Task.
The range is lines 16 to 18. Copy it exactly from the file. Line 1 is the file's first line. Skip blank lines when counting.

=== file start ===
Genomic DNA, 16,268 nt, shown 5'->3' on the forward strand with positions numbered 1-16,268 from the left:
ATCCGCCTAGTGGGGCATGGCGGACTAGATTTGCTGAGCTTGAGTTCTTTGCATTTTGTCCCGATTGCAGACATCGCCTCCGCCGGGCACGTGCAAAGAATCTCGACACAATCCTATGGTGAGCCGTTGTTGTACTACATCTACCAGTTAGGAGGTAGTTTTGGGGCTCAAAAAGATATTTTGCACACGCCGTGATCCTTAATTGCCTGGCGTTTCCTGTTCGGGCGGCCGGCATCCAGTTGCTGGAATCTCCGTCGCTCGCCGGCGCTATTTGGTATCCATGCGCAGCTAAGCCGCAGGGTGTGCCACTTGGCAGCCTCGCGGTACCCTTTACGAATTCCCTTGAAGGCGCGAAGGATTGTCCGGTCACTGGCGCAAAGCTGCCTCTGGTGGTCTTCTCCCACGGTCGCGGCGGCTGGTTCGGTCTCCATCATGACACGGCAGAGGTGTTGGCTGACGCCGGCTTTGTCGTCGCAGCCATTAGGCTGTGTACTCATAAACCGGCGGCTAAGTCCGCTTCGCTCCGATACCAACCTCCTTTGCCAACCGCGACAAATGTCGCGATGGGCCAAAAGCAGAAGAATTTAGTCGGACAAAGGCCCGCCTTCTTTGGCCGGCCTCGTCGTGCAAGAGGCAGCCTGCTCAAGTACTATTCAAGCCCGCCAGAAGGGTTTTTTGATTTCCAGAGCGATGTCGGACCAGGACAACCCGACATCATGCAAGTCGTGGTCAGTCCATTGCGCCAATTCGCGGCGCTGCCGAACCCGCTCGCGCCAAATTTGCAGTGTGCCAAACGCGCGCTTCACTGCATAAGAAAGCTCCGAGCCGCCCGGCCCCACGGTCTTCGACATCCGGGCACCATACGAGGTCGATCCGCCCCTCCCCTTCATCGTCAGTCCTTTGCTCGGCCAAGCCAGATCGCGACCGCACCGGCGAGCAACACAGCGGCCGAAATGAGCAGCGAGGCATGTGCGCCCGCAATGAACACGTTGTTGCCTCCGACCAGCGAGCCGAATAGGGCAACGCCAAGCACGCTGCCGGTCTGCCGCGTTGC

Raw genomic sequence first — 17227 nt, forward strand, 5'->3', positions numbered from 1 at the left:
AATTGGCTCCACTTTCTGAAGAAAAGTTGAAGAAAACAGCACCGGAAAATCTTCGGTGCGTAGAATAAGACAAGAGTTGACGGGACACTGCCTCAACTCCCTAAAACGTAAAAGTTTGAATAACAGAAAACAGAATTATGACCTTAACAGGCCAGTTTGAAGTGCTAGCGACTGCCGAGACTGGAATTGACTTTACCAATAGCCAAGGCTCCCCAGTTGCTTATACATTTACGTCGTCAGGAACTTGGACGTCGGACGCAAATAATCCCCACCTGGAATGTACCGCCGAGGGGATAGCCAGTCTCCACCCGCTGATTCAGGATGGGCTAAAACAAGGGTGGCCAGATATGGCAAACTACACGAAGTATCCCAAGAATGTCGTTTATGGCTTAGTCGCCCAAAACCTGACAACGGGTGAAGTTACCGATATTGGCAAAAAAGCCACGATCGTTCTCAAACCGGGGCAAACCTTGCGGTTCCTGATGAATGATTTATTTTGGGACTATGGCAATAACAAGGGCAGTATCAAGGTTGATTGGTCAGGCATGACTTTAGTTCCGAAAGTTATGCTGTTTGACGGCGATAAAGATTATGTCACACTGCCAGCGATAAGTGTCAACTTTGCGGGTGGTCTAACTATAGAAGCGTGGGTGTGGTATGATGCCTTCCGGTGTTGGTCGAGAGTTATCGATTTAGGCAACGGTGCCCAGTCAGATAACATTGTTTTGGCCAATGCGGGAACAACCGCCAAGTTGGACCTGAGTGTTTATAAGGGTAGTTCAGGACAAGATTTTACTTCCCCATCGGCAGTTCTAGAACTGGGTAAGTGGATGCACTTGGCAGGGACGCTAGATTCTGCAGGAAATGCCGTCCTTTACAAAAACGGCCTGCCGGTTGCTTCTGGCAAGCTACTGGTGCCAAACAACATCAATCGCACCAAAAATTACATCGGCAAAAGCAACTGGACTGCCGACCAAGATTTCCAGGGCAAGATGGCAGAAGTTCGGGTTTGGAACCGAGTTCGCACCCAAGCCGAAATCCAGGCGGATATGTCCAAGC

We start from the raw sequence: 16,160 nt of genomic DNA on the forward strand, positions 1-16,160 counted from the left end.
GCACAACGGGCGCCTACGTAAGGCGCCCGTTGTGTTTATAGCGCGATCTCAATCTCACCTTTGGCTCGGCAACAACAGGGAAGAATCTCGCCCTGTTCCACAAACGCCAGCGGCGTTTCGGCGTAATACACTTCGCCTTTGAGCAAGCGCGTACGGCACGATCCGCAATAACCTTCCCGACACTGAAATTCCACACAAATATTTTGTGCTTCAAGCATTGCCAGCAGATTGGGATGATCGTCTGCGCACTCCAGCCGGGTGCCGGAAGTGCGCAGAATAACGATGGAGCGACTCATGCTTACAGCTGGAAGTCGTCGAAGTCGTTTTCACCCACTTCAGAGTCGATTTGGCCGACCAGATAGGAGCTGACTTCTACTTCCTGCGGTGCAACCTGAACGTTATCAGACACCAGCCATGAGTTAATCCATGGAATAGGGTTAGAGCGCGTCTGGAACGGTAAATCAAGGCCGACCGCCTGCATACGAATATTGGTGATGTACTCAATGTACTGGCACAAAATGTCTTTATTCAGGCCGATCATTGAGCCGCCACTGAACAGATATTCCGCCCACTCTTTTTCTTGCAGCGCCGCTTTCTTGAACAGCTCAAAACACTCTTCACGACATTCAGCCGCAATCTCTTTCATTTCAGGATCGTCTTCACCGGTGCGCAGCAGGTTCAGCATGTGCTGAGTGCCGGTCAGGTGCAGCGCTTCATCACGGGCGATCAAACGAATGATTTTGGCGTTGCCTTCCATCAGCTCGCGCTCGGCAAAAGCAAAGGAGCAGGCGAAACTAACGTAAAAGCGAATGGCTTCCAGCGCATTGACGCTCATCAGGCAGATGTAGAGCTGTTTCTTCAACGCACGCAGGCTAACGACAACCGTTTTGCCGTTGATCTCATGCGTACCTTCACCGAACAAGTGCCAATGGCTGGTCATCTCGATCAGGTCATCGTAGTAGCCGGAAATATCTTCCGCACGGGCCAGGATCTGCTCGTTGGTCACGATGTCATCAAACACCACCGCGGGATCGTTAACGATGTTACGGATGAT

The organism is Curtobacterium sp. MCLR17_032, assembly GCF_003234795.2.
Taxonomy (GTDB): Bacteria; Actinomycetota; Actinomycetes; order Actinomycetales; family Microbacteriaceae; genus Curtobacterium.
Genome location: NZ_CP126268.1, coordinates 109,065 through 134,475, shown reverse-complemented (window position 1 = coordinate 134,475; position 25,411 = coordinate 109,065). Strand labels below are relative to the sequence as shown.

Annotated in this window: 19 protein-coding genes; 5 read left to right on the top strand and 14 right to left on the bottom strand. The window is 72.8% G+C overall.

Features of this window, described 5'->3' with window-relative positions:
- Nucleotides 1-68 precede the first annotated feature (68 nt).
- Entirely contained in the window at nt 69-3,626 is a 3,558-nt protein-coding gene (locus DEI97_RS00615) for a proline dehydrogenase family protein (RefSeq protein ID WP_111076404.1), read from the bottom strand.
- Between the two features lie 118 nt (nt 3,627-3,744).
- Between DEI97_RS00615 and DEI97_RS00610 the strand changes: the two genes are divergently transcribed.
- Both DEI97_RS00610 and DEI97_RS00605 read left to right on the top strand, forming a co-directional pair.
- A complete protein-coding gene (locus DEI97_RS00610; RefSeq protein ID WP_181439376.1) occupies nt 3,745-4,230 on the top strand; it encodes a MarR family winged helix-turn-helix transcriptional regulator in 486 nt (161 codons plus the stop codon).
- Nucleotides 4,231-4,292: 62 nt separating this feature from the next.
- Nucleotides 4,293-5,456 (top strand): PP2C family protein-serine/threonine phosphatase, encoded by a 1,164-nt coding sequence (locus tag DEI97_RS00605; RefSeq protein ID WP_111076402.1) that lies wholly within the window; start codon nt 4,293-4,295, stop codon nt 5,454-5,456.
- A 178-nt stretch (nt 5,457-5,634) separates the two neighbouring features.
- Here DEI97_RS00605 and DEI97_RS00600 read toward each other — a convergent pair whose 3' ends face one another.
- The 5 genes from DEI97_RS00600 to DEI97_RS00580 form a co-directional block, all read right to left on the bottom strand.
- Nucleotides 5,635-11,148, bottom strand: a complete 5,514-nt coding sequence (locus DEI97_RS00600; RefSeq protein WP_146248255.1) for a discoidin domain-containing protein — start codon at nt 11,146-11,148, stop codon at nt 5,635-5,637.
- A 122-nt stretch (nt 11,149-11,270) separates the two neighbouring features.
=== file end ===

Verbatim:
- Both DEI97_RS00610 and DEI97_RS00605 read left to right on the top strand, forming a co-directional pair.
- A complete protein-coding gene (locus DEI97_RS00610; RefSeq protein ID WP_181439376.1) occupies nt 3,745-4,230 on the top strand; it encodes a MarR family winged helix-turn-helix transcriptional regulator in 486 nt (161 codons plus the stop codon).
- Nucleotides 4,231-4,292: 62 nt separating this feature from the next.